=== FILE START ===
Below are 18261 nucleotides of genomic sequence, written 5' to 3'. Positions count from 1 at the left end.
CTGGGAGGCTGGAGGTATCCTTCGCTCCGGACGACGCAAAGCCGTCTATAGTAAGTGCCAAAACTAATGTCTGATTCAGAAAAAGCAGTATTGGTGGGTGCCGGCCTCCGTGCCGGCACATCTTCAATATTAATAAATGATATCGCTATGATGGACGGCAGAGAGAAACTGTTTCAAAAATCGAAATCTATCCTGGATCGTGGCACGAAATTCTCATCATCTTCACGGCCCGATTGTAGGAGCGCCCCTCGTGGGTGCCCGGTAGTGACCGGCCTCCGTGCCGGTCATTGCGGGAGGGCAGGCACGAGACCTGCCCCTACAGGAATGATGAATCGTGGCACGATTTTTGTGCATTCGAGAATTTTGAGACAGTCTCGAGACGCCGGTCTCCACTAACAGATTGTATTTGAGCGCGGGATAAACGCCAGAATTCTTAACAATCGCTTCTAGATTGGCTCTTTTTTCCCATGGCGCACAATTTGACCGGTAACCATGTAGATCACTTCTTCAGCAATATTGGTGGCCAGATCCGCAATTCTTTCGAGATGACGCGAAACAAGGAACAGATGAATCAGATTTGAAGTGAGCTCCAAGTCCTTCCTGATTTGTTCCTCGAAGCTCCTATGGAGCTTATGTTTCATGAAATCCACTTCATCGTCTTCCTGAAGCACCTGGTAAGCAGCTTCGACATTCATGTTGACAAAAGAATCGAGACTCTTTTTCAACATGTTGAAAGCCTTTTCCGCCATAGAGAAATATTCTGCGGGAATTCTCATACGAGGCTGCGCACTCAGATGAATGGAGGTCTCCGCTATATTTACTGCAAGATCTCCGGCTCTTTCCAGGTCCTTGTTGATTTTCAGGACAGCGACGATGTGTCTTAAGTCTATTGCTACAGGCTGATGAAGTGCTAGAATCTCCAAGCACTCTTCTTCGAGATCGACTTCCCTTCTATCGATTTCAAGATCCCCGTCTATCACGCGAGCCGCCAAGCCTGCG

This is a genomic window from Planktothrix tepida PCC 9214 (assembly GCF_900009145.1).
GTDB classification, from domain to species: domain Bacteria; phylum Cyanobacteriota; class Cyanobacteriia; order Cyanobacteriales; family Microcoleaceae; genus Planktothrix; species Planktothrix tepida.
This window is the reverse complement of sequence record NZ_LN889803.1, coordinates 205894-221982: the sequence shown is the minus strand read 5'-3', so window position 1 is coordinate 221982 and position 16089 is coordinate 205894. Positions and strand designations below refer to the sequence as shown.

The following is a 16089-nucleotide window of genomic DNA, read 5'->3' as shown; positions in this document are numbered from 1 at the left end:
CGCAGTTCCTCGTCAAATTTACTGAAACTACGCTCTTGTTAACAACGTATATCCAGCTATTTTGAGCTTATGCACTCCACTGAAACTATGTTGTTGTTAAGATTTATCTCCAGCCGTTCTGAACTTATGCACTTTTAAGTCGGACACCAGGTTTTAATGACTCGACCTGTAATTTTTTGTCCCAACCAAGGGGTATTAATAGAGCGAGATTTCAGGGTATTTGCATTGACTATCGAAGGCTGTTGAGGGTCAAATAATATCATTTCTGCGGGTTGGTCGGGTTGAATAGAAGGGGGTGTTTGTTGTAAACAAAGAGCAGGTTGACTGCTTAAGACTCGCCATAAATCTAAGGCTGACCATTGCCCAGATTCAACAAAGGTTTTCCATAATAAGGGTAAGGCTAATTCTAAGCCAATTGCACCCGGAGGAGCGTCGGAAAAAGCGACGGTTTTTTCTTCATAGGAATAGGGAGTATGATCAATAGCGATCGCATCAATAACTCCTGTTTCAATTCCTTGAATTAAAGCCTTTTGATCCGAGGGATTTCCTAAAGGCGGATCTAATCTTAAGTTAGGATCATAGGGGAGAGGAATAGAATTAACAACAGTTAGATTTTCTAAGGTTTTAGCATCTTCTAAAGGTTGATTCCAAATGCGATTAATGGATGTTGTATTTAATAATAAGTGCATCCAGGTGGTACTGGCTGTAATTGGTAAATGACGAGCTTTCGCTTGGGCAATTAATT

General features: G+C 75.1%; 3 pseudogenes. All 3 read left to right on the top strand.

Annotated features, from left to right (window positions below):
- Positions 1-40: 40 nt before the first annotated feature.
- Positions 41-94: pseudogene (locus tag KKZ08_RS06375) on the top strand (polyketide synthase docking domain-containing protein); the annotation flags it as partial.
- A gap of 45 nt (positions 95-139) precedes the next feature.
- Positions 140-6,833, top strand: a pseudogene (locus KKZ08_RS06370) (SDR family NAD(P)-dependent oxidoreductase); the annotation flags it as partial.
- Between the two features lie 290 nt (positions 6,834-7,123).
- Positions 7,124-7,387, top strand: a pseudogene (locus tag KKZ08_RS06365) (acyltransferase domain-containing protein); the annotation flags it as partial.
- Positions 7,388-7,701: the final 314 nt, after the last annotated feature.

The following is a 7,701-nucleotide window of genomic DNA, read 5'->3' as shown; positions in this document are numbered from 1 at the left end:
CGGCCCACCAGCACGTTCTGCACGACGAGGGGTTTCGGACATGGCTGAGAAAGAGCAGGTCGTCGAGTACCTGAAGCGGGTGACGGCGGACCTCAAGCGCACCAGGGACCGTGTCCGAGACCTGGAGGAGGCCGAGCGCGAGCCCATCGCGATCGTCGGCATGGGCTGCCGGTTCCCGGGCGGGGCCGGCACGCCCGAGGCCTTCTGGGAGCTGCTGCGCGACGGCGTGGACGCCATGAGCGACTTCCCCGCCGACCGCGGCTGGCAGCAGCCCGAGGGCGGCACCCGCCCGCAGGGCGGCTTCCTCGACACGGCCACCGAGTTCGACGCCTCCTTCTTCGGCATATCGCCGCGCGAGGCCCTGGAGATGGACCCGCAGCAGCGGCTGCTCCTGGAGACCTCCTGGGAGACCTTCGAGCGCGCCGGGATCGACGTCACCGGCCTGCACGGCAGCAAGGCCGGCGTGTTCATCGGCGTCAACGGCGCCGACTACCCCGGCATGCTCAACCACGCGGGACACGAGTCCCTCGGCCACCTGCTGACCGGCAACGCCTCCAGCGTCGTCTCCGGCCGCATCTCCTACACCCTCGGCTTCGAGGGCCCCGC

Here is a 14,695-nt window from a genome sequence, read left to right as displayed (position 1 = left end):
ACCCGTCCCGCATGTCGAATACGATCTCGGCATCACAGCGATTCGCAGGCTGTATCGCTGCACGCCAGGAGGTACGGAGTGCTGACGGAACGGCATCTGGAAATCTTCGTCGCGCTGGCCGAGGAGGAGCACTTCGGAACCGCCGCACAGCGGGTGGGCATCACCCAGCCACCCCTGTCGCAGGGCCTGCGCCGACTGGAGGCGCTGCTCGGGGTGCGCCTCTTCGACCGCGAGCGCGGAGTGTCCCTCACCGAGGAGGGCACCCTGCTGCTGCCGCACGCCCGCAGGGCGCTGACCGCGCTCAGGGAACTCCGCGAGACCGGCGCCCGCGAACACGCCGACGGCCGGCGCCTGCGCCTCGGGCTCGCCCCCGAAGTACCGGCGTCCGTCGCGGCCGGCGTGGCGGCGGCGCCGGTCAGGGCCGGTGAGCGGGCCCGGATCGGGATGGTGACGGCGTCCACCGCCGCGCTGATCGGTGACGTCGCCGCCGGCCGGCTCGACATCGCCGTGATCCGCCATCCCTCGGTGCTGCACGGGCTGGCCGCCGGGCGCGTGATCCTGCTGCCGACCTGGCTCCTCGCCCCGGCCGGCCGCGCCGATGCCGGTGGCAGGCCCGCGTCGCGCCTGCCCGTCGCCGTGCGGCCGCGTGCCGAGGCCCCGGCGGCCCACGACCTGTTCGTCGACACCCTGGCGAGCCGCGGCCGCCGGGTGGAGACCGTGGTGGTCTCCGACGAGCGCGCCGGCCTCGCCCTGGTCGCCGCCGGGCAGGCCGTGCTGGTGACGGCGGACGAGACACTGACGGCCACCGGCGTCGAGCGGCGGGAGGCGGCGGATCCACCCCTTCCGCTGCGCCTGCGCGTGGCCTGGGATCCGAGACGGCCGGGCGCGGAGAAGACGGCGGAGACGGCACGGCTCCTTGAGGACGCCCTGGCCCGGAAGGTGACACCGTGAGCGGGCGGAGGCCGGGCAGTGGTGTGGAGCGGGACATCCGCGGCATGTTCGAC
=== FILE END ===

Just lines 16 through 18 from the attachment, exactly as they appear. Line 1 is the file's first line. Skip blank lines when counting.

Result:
- Positions 7,388-7,701: the final 314 nt, after the last annotated feature.

The following is a 7,701-nucleotide window of genomic DNA, read 5'->3' as shown; positions in this document are numbered from 1 at the left end:
CGGCCCACCAGCACGTTCTGCACGACGAGGGGTTTCGGACATGGCTGAGAAAGAGCAGGTCGTCGAGTACCTGAAGCGGGTGACGGCGGACCTCAAGCGCACCAGGGACCGTGTCCGAGACCTGGAGGAGGCCGAGCGCGAGCCCATCGCGATCGTCGGCATGGGCTGCCGGTTCCCGGGCGGGGCCGGCACGCCCGAGGCCTTCTGGGAGCTGCTGCGCGACGGCGTGGACGCCATGAGCGACTTCCCCGCCGACCGCGGCTGGCAGCAGCCCGAGGGCGGCACCCGCCCGCAGGGCGGCTTCCTCGACACGGCCACCGAGTTCGACGCCTCCTTCTTCGGCATATCGCCGCGCGAGGCCCTGGAGATGGACCCGCAGCAGCGGCTGCTCCTGGAGACCTCCTGGGAGACCTTCGAGCGCGCCGGGATCGACGTCACCGGCCTGCACGGCAGCAAGGCCGGCGTGTTCATCGGCGTCAACGGCGCCGACTACCCCGGCATGCTCAACCACGCGGGACACGAGTCCCTCGGCCACCTGCTGACCGGCAACGCCTCCAGCGTCGTCTCCGGCCGCATCTCCTACACCCTCGGCTTCGAGGGCCCCGC